Media reported that although the Bloodhound supersonic car recently reached its fastest speed to date, it still needs some extra power to achieve its next target, the speed of the super 800km/h. To that end, its manufacturerhas have announced that the car is now equipped with a zero-emissions rocket.
Currently, the BloodHound LSR (Land Speep Record, Land Speed Record) is powered by rolls-royce EJ200 jet engines.
Last November, the engine raised the maximum speed of the bloodhound to 628 mph (1010km/h) at the Hakskinpan Salt Pool in the Kerahari Desert. Although already very fast, the figure is still not reached 763.035 mph (1229.9km/h) – the current land speed record, and the car was born to break that record. In fact, a top speed of 1000mph (1609km/h) will eventually be possible.
This is where the “green” rocket comes in. In 2014, Nammo, a Norwegian aerospace company, first announced it as a possible means of moving the car forward. Initially, it was designed for the European Space Agency project for the small CubeSat satellite. As a result, it is very compact, so it can be easily integrated into the bloodhound with the existing aircraft engine.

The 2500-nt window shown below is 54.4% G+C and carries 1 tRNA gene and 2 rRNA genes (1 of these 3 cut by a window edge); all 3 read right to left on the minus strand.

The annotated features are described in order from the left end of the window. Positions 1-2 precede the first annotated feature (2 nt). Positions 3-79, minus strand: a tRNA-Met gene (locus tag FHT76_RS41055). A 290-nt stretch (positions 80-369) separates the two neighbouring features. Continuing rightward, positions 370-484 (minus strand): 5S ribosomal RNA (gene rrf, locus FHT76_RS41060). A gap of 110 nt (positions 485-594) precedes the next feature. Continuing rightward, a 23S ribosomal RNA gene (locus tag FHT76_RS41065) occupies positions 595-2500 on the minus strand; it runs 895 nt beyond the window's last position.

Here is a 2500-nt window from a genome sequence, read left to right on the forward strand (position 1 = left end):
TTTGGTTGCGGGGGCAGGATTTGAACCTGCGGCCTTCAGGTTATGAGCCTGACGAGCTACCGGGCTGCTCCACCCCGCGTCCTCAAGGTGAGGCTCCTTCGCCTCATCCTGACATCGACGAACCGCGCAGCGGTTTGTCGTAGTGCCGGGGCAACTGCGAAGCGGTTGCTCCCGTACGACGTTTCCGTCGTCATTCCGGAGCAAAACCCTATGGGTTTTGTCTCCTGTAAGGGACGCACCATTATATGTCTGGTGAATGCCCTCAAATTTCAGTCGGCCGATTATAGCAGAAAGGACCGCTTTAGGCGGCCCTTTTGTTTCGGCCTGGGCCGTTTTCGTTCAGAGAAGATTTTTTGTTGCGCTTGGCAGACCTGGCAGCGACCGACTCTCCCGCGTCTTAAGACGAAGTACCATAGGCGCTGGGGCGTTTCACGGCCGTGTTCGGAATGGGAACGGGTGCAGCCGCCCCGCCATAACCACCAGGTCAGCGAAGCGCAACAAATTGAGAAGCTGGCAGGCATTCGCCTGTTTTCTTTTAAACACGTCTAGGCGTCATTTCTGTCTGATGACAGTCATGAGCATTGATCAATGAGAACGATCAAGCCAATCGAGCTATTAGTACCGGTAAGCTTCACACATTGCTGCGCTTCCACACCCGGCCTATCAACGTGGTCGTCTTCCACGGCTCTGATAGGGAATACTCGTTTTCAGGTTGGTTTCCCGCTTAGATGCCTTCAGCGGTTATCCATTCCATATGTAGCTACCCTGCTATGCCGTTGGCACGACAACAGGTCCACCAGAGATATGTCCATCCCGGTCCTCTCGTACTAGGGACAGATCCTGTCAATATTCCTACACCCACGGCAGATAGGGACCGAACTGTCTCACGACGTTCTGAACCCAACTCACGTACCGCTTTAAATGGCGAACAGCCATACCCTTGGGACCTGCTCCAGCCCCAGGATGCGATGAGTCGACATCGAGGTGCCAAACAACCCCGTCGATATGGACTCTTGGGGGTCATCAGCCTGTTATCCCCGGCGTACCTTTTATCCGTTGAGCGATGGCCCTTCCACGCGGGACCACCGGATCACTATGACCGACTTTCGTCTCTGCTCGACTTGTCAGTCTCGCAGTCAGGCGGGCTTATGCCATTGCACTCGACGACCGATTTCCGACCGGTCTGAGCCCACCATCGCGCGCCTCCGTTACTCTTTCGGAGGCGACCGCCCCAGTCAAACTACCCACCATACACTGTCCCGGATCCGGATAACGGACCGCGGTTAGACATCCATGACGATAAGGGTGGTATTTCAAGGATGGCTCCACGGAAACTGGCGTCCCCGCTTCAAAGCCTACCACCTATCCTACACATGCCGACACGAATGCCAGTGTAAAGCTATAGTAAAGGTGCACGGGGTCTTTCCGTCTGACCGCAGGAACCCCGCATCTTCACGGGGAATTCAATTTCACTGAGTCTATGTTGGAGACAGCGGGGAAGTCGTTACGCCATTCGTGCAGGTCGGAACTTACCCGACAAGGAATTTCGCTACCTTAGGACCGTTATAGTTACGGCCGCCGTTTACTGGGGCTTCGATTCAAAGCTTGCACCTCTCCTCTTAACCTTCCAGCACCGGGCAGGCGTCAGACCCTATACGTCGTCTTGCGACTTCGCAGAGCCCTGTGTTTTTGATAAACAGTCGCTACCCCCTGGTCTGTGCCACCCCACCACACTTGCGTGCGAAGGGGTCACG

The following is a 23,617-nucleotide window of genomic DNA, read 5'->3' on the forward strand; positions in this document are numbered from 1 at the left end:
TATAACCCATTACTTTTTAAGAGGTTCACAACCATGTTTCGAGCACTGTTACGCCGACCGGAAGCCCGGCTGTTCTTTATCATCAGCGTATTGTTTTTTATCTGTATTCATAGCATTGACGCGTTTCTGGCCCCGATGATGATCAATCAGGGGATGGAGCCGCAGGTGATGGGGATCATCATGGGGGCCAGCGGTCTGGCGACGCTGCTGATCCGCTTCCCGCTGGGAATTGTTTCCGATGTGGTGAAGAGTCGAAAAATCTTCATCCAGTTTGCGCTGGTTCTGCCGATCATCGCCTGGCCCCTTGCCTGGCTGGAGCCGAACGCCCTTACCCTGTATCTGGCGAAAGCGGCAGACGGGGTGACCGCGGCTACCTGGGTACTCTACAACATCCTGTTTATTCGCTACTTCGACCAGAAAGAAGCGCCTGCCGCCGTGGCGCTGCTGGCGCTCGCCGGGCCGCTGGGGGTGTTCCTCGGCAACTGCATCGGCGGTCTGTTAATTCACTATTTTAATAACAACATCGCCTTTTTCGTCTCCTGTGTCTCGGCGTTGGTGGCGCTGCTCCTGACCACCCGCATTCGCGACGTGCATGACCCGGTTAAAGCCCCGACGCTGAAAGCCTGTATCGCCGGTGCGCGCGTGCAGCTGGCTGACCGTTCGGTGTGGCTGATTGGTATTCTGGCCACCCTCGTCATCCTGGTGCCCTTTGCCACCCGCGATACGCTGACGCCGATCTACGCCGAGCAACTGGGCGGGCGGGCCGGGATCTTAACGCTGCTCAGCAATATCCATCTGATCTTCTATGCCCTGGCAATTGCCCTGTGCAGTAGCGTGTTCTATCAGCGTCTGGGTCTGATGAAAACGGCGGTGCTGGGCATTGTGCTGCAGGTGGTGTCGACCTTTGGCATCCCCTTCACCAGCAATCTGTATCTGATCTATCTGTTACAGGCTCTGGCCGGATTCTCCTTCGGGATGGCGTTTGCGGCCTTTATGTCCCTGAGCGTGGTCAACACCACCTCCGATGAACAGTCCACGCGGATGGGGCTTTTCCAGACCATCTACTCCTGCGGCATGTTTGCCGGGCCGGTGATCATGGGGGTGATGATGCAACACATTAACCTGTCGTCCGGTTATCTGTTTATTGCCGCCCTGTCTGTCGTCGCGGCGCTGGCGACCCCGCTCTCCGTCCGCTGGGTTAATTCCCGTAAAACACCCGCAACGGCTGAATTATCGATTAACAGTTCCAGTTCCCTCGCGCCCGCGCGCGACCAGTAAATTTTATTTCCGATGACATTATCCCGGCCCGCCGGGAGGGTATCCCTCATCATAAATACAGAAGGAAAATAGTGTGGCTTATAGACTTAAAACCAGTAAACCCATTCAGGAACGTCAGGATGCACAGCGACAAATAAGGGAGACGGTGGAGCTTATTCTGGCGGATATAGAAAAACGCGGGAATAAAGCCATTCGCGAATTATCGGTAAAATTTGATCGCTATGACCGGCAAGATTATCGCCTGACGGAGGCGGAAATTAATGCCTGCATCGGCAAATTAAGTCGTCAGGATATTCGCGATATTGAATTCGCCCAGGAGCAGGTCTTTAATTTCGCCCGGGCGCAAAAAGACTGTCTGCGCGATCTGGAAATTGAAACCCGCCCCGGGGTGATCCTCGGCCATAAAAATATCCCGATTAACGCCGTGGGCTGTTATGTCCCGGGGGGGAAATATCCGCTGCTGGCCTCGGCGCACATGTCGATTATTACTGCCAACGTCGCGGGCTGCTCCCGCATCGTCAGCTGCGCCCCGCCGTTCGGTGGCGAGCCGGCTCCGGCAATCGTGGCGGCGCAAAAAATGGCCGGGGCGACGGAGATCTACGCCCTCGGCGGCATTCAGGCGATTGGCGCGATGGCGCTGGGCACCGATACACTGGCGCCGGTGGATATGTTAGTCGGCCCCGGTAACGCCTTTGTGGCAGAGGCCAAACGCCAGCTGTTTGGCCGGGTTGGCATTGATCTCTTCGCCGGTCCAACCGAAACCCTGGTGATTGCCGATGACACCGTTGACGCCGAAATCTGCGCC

Unlike conventional rocket fuel, Nammo’s “single propellant” rocket uses concentrated hydrogen peroxide — water containing an extra oxygen molecule. The liquid pump passes through the silver yarn that acts as a catalyst at high pressure. Oxygen and steam are transported through a nozzle and then thrust is generated without producing toxic gases. In other words, a V8 internal combustion engine is currently used to transport hydrogen peroxide through the rocket. However, the engine is planned to be replaced by a battery-powered electric motor, and the Bloodhound research and development team is also considering converting the Rollo jet engine to biofuels — which it currently uses for jet fuel.
The car is now back at its base in the UK, the Uk Land Speed Record Centre. There, crews are installing Nammo rocket engines on the vehicle.
“I (…) I’m glad we’re now bringing a lot of new, greener technologies into the design of our projects,” said Ian Warhurst, CEO of the BloodHound LSR team. “